The post was a snapshot of where I was then, what I was thinking and learning about.

At the time, I didn’t know how long my Mom had to live or what work she and I would be doing to bring her to a “good” death, by which I mean a death she had chosen, was at peace with, a letting go that felt true and right to her being.

Turns out, there would be more of ... everything: chemo, cyber-knife radiation, hormone therapy, and hospice. And that was just the medical / physical part of it. 

There would still be more of the entire range of her spiritual / psychological reckoning with cancer and death that we both felt was as important (if not more) than any of the miracles her doctors could perform.

I am talking about the deep conversations we were to have, the many Joseph Campbell videos we were to watch and re-watch, the half-a-dozen sessions with a wonderful and caring oncology psychologist, the dedicated trips to visit (in the words of Campbell) her “bliss stations” or favorite places, and the specifically-planned but wonderfully-unstructured time with dear friends and closest family. There would be many more walks in nature, much more time with her dogs, and hours of feeling good and not-so-good, and hours feeling she was ready and yet not ready to die. In short, there was so much more life to be lived between that blog post and her last day, October 13, 2015.

I've been living and wrestling with her death ever since. But then you know this: you've been following along.

The two great commitments of my life since she was diagnosed in October of 2011 have been: 1) caring for her from diagnosis to death (and beyond); 2) writing songs about that journey.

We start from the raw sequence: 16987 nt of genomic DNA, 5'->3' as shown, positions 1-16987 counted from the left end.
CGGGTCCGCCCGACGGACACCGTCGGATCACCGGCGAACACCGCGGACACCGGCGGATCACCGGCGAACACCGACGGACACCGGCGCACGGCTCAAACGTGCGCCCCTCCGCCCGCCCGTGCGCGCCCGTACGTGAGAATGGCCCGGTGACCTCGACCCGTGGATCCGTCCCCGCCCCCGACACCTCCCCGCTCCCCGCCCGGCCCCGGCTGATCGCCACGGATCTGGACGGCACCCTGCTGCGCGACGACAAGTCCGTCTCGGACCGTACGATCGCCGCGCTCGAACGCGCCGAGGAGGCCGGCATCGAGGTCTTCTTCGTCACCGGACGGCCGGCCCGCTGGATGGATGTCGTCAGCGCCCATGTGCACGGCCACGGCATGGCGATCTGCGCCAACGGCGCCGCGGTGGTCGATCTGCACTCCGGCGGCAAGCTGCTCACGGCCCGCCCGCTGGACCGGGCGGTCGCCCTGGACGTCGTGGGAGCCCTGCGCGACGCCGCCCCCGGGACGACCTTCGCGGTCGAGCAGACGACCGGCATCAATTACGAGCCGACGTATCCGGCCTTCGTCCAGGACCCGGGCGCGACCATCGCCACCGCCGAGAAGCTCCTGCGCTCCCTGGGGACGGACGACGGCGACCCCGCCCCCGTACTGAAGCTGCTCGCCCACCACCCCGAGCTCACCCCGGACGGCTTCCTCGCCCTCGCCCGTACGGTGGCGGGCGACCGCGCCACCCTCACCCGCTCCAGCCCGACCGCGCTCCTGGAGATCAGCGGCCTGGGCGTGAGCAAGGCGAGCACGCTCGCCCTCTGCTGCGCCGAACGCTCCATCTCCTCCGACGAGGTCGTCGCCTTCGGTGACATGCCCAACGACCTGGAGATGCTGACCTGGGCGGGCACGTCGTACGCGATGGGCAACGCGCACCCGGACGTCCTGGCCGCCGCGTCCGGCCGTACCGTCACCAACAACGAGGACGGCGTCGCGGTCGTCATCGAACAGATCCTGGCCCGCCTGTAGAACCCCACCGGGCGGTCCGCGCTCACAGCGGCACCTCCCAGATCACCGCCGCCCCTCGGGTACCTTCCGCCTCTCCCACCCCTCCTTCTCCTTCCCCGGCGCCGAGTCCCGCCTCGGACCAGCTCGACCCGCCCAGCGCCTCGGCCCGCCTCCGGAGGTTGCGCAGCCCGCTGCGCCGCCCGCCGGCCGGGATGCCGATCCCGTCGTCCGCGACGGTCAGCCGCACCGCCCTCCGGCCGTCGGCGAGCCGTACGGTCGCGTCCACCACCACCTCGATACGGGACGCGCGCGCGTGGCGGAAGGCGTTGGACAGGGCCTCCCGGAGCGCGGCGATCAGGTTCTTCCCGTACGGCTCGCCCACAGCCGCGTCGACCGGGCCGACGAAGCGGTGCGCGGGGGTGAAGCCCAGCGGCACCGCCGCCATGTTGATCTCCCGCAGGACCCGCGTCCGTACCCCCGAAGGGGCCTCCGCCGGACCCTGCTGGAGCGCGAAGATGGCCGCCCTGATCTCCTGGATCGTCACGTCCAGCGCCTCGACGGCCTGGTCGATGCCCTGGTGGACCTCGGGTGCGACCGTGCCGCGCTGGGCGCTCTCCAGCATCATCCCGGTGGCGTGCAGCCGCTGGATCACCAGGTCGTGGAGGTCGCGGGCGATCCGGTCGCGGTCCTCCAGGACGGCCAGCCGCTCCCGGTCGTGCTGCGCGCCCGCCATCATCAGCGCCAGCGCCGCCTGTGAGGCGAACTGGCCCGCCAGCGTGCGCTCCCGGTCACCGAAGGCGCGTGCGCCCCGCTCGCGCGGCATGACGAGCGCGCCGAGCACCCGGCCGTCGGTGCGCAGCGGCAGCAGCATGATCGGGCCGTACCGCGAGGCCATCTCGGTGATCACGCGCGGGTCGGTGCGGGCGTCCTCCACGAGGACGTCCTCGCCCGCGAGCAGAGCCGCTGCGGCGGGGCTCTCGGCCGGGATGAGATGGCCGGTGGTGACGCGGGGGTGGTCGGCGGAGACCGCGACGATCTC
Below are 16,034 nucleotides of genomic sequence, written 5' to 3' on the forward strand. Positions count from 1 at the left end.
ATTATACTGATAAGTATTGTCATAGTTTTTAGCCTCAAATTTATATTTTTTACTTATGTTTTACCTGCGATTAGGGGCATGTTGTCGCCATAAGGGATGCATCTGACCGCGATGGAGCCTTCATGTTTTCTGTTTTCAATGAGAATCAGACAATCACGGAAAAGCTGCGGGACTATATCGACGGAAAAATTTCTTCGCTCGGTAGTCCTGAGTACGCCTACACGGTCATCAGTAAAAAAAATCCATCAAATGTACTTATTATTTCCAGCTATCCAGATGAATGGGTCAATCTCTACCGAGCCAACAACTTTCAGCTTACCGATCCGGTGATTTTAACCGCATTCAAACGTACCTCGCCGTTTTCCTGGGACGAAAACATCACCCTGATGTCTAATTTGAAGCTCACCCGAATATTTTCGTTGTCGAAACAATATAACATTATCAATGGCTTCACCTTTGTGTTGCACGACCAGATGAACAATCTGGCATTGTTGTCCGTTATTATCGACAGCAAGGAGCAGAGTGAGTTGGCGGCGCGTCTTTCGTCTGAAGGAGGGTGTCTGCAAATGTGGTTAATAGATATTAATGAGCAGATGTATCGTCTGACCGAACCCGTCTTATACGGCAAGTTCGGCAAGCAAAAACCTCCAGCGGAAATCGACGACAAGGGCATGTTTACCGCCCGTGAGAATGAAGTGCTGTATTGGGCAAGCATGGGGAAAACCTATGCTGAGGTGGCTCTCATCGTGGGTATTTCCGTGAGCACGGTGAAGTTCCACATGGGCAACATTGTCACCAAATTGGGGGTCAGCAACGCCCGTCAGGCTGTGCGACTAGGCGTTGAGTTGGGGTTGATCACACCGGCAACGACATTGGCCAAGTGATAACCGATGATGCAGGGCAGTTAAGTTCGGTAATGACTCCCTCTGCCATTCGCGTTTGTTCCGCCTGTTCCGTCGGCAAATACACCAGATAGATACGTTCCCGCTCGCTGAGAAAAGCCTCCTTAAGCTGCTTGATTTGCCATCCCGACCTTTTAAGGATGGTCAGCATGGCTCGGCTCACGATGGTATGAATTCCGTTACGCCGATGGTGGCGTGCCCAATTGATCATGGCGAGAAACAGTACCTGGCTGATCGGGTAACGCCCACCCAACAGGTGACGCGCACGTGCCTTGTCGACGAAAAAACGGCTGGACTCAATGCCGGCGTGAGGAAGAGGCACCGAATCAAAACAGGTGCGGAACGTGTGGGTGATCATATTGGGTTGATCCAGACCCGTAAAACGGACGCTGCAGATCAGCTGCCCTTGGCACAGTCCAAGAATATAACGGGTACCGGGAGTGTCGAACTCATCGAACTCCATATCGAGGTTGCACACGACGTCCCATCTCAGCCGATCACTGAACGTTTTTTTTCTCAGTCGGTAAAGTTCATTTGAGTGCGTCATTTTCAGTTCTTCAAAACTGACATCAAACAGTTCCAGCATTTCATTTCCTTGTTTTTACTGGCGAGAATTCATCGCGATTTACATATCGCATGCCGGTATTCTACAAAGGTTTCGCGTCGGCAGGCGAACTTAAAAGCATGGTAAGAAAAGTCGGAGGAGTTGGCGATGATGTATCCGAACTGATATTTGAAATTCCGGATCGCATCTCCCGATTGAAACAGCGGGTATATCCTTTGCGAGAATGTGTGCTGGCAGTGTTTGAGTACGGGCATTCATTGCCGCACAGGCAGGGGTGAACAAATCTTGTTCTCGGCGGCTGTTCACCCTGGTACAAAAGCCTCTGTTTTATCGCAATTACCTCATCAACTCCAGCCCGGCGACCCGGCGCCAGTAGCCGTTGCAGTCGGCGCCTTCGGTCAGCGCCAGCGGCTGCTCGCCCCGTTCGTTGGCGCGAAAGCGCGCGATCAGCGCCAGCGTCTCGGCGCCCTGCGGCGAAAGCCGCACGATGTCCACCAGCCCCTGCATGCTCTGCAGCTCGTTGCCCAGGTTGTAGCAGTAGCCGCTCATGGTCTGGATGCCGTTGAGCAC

I’ve written well over 20 songs and this year I'll be making something of them — an album, more than a few concerts, collaborations with other artists, etc.  I lovingly and tongue-in-cheekily refer to this project as “The Death Album.” 

Recently, I’ve played some of the songs on Facebook Live; maybe you’ve watched. (If not, this is one you should watch because I lay it all on the line.)

Since that "Death, a reading list" blog post, I’ve done a lot of living, reading, and songwriting.

I thought, on the eve of making the Death Album, it would be appropriate to update the original post. For your consideration: Death, a reading list - Part 2.  

What follows is only an excerpt ... 
"This list is certainly not a “best of," nor is it in any particular order. You have to find your own way through this topic, as we all do. And just because a book appears here does not mean I loved it and would necessarily recommend it. These titles have shaped my thinking about death, but that shaping may have taken the form of a single sentence or two, one chapter, or a particular stance toward mortality more generally.

I've only carried one book over from the original list ... and that is Christopher Hitchens's Mortality.

I am never not reading Mortality. I finish it and immediately begin again. I've given away my own copy so often -- at gigs and to friends and acquaintances -- that I now keep a stack on my desk for just such occasions. It is the keystone of the Death Album; it is the touchstone of the songs about death I have written and am writing still."

THE LIST:

Christopher Hitchens, Mortality

Leo Tolstoy, The Death of Ivan Ilyich

Julian Barnes, Levels of Life & Nothing To Be Frightened Of

Astrid Lindgren, The Brothers Lionheart

Roland Barthes, Mourning Diary

Max Porter, Grief Is The Thing With Feathers

Atul Gawande, Being Mortal

Edited by Kevin Young, The Art of Losing: Poems on Grief and Healing

Complied by Yoel Hoffman, Japanese Death Poems

Alphonse Daudet, In the Land of Pain

Marcus Aurelius, Meditations

Barry Lopez, Arctic Dreams

Lapham's Quarterly: Death, Volume VI, Number 4, Fall 2013